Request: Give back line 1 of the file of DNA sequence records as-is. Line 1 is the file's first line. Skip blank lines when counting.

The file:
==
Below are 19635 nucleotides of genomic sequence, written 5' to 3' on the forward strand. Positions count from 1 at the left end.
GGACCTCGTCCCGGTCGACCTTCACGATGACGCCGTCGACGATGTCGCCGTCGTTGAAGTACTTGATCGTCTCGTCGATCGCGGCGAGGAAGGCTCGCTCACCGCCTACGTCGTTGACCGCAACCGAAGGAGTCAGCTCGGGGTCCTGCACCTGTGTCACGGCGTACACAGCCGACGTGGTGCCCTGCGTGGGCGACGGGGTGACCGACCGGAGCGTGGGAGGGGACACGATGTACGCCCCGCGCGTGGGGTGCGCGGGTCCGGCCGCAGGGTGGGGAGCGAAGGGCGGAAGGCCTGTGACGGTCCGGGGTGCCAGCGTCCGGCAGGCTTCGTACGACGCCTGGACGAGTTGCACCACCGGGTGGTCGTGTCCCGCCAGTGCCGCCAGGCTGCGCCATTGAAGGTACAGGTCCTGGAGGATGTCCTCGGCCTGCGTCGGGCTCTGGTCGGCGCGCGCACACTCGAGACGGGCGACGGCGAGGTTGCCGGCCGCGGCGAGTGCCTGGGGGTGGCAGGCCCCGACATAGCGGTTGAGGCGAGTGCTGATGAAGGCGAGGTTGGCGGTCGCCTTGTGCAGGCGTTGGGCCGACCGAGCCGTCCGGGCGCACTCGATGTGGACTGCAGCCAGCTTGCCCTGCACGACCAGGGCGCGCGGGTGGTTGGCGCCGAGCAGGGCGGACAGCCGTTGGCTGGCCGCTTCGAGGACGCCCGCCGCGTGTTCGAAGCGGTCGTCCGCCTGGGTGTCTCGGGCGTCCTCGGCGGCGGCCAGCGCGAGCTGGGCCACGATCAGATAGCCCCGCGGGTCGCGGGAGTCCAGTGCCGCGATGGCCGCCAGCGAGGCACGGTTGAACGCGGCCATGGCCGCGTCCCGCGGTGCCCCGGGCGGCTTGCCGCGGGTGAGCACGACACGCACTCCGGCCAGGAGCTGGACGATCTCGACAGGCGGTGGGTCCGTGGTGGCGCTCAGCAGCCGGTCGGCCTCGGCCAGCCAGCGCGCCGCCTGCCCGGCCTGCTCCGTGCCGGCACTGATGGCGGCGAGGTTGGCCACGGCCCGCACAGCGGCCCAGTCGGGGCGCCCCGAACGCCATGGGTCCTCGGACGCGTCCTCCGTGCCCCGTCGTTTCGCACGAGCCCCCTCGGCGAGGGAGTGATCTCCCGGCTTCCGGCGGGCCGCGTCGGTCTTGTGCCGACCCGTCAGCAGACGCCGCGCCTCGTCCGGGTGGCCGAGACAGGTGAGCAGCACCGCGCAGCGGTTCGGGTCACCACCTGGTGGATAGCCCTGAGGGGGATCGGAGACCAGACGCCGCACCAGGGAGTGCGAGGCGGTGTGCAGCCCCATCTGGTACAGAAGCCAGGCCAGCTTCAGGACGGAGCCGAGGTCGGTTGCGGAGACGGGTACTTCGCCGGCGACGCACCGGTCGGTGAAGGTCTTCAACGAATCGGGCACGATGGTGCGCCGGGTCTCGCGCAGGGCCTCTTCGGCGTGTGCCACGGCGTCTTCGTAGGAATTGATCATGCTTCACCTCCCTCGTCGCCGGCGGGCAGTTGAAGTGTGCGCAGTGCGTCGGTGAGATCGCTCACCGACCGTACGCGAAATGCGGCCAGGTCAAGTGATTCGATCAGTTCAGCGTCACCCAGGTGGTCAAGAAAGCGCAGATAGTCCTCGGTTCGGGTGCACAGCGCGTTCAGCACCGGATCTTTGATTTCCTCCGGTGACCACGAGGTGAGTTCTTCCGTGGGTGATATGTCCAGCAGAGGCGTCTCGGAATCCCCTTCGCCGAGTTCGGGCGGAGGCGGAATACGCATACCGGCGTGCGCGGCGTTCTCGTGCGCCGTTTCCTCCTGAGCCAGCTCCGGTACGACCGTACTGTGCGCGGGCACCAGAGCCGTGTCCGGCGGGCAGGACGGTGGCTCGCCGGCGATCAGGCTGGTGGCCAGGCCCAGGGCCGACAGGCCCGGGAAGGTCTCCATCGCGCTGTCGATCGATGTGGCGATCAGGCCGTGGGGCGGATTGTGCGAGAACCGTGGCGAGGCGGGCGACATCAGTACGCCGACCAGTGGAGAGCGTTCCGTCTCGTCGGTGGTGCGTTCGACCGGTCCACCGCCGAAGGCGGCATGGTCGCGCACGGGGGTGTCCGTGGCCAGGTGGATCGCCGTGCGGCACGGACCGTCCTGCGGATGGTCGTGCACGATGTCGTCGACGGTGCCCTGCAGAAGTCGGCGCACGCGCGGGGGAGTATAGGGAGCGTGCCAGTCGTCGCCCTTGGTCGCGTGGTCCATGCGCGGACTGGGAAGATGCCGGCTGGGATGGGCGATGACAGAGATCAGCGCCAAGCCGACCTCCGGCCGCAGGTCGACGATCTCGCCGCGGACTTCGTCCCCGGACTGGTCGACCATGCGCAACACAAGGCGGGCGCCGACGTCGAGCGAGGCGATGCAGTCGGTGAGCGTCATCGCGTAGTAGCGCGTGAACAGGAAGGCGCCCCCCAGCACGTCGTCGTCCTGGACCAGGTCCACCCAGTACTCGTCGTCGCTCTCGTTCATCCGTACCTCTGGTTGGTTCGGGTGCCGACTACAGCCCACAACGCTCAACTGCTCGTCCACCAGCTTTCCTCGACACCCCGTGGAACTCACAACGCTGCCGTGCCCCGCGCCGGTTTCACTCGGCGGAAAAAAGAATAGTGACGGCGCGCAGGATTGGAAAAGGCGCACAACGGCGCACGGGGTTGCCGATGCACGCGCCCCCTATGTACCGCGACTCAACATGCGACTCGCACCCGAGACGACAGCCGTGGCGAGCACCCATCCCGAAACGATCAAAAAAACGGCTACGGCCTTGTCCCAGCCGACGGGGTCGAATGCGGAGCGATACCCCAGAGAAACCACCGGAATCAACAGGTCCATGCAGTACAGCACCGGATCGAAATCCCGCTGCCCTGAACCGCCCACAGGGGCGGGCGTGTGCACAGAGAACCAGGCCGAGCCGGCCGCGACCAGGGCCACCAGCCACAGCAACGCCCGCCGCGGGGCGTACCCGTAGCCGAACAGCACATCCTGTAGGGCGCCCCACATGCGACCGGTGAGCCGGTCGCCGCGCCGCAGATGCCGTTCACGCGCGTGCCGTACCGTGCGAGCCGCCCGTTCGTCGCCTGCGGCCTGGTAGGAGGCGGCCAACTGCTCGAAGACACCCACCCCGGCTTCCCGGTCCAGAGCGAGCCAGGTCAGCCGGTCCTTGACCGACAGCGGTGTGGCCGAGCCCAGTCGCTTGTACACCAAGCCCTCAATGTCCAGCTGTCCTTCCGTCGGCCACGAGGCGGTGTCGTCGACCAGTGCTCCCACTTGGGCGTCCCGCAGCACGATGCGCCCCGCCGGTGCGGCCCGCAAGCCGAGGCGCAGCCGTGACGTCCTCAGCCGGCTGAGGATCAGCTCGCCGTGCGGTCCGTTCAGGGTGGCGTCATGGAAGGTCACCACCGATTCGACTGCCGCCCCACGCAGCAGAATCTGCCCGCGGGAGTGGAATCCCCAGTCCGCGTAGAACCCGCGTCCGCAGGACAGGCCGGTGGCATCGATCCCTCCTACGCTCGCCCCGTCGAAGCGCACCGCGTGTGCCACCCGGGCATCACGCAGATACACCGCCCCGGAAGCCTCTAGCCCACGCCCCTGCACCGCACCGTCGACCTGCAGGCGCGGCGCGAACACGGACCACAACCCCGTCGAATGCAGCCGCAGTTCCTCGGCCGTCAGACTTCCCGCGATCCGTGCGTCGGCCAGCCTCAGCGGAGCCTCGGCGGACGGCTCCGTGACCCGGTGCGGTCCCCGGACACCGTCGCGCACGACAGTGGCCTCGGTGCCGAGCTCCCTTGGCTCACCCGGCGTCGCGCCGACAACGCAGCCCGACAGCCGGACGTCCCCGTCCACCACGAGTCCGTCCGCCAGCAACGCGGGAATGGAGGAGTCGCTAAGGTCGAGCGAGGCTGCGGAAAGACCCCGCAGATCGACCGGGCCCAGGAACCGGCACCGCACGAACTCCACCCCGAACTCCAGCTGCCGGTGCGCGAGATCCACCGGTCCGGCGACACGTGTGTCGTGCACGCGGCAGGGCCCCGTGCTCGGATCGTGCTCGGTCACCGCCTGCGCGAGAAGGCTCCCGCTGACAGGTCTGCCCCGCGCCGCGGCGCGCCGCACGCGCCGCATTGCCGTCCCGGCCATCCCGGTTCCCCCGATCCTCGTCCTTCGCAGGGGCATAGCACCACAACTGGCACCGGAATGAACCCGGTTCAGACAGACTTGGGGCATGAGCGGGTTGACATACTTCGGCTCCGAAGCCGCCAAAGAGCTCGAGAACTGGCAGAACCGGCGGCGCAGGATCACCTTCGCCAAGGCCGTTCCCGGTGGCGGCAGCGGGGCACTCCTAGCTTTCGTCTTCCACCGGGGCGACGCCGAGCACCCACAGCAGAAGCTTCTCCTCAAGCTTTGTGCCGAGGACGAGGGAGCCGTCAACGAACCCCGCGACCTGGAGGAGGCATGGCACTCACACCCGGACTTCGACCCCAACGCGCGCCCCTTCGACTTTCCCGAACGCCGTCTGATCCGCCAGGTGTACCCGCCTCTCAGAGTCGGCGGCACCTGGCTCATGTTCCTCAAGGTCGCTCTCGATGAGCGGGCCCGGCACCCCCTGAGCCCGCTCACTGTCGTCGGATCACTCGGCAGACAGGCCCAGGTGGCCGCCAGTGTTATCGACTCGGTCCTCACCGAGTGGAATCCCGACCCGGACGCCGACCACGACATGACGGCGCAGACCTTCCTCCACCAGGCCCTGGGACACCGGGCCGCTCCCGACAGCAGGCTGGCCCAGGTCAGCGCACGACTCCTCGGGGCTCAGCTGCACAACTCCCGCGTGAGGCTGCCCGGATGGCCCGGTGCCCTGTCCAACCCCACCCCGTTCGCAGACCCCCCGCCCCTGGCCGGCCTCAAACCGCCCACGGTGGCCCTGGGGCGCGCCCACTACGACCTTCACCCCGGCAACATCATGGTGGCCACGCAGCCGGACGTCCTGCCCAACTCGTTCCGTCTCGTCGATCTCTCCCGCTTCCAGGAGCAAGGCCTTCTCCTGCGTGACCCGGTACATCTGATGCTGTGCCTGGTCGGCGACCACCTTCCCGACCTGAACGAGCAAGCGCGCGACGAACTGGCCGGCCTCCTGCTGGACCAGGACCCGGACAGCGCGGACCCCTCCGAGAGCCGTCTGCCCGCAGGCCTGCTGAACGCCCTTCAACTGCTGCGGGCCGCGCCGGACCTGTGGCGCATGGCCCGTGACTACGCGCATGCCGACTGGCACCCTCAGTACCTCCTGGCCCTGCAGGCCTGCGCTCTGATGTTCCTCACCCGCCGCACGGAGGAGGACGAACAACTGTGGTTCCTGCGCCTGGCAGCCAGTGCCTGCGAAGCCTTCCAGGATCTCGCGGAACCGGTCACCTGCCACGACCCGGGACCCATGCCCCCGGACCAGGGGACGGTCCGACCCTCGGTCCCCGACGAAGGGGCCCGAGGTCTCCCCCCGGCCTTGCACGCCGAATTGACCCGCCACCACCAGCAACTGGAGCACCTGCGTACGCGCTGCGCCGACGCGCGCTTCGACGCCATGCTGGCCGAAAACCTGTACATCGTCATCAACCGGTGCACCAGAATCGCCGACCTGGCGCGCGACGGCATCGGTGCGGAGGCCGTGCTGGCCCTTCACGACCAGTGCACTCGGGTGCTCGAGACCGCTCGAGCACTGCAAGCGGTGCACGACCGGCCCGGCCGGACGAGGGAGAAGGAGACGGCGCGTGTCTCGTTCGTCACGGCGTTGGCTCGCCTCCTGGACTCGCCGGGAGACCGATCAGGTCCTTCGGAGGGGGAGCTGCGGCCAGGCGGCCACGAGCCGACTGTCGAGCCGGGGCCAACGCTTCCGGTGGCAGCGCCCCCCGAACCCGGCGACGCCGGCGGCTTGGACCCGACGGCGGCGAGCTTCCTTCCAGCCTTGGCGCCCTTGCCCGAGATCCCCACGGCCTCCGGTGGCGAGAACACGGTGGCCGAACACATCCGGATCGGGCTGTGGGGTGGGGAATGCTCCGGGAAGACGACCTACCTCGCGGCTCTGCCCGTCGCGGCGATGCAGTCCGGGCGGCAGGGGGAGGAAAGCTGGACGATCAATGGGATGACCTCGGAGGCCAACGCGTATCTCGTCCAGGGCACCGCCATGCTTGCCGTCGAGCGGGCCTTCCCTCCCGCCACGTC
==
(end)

Below are 19635 nucleotides of genomic sequence, written 5' to 3' on the forward strand. Positions count from 1 at the left end.